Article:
Monday morning. We sit at our laptops and PCs, drinking coffee and browsing the headlines; one last moment of leisure before embarking upon the seemingly predictable tasks of another week.
“There are no coincidences” is an oft-quoted piece of balderdash that is given undue respect by many in the New Age set. Any two events, regardless of their subjective similarities, that occur simultaneously constitute a coincidence by virtue of the fact that they coincide. The eminent psychologist Carl Jung explored the existence of more significant and far less common examples of events aligning with subjective significance defying the odds of chance. He differentiated these events from mere coincidence by calling them synchronicities. However, nothing necessarily esoteric is implied by his findings due to the hypothesis that we bring about such “cosmic alignments” with our own conscious manipulation of energy fields. In other words, we ascribe significance to such things after we brought them into being by attuning our perception towards them and adding conscious energy to increase their likelihood.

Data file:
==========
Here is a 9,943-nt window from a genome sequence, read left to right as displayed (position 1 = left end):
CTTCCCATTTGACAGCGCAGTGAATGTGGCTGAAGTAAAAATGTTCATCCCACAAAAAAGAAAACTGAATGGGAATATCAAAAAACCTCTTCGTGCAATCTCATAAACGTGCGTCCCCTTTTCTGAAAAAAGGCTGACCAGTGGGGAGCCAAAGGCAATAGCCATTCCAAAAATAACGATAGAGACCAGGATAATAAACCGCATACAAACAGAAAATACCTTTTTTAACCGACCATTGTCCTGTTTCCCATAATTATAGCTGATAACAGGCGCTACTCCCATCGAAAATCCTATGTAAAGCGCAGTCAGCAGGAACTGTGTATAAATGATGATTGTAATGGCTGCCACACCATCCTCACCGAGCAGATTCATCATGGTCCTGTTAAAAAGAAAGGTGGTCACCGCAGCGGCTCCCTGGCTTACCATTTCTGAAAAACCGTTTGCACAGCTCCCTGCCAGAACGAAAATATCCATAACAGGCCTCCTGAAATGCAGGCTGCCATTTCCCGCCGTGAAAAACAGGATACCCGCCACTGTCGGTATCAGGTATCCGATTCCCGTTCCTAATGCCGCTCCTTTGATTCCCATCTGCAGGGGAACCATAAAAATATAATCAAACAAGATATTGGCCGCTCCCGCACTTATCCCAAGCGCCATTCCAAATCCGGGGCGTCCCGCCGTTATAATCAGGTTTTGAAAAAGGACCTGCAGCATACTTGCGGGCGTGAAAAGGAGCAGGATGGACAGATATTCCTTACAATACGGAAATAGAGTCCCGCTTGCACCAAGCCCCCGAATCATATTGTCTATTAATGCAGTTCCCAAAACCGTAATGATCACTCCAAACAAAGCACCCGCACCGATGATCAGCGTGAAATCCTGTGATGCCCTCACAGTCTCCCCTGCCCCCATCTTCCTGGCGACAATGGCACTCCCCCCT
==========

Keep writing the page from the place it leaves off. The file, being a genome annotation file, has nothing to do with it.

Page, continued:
But why look for superfluous meaning when in the normal course of objective reality, as you sit at your desk and balance spreadsheets, somewhere deep in the waters off Tasmania, this thing is doing whatever the hell a thing like this does on a Monday morning?
If you’re dreading a day of mundane drudgery, all you need to do is reflect upon the simultaneous experience of the noble blobfish or the equally bizarre microscopic tardigrade. You may find them hopelessly primitive, but I guarantee you neither of them are stressing about the onset of another week. We should be so wise.